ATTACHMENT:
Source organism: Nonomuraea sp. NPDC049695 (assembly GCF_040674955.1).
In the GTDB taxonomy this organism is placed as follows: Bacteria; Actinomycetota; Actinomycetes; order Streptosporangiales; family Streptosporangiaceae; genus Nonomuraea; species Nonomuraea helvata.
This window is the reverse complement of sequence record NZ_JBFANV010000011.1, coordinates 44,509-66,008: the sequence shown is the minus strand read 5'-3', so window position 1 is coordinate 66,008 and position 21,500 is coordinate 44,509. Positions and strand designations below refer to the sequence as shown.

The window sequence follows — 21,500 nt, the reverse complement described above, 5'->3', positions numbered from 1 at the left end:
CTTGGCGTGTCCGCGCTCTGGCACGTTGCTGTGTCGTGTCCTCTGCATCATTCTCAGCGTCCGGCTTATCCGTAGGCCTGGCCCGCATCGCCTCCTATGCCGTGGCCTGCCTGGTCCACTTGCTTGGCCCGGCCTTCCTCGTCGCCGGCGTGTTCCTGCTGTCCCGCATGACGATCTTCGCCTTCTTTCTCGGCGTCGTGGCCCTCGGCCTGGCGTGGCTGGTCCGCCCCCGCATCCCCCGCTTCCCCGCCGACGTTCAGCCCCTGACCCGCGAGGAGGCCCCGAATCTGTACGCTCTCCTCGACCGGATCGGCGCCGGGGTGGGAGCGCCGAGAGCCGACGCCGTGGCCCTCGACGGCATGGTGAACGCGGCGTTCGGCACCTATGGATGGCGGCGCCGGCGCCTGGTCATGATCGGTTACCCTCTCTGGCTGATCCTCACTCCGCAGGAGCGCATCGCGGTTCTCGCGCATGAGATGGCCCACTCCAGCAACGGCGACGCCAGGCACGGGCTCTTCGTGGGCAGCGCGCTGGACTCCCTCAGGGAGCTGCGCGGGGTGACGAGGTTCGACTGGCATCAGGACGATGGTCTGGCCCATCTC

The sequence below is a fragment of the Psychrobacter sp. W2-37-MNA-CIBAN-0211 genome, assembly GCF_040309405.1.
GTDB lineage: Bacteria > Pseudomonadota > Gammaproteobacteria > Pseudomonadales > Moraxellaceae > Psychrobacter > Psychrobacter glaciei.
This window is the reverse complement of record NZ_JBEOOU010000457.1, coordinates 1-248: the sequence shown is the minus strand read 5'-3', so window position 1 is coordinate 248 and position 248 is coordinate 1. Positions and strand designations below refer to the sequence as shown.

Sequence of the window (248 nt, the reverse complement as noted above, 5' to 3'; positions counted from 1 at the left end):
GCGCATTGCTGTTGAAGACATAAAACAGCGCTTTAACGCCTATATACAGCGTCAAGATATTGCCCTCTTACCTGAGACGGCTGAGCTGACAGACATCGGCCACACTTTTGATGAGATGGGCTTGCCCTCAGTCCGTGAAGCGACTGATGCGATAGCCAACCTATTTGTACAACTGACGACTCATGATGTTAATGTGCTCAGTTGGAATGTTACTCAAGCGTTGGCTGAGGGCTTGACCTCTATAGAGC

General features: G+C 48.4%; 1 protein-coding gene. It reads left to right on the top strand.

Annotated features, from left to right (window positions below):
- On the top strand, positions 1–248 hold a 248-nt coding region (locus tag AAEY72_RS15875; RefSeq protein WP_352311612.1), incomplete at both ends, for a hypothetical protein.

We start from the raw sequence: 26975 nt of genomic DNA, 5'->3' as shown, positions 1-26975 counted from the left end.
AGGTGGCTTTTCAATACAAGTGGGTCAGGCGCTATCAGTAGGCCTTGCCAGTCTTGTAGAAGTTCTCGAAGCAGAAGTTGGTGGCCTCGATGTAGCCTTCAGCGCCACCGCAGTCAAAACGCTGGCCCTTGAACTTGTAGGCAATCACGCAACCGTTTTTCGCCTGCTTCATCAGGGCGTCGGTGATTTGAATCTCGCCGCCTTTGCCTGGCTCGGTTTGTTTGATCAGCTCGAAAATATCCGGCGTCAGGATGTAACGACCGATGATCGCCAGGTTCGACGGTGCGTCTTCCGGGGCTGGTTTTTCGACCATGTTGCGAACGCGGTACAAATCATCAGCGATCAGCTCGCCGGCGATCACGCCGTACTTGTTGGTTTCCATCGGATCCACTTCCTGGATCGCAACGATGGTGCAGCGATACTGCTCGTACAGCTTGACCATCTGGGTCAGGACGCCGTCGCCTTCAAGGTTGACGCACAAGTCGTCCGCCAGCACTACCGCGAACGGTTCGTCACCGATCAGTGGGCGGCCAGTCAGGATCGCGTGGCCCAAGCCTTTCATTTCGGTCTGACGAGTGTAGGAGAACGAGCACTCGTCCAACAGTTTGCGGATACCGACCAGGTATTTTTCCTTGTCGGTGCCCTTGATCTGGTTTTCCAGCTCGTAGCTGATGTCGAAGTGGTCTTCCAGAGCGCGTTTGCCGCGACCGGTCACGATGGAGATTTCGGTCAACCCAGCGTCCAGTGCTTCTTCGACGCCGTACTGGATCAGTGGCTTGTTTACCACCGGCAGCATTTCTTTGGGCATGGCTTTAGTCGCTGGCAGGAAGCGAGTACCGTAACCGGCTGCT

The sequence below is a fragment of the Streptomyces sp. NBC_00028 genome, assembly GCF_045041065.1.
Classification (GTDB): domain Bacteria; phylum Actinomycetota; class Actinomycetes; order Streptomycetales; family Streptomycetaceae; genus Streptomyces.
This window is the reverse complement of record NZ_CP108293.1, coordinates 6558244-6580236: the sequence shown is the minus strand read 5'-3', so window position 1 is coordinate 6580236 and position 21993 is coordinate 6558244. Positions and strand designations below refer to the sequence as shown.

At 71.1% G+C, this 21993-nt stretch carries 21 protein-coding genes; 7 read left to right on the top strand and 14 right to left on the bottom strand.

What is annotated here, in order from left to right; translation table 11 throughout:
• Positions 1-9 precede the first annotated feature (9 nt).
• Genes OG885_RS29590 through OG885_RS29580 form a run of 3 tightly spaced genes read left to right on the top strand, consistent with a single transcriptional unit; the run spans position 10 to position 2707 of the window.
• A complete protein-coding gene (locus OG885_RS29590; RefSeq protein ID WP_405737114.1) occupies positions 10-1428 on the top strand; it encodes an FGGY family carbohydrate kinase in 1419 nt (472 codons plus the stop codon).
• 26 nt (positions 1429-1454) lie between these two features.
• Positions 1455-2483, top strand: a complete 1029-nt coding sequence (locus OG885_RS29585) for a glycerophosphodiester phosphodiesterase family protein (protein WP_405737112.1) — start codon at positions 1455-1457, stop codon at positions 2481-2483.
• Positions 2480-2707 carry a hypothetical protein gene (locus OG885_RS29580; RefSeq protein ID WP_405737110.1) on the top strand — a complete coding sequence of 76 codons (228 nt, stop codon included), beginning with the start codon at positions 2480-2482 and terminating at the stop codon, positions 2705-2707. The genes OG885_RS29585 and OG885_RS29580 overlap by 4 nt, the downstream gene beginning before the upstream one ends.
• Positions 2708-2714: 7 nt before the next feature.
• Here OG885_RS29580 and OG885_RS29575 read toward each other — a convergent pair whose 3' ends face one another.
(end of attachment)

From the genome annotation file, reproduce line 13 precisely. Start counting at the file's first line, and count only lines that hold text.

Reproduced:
- On the top strand, positions 1–248 hold a 248-nt coding region (locus tag AAEY72_RS15875; RefSeq protein WP_352311612.1), incomplete at both ends, for a hypothetical protein.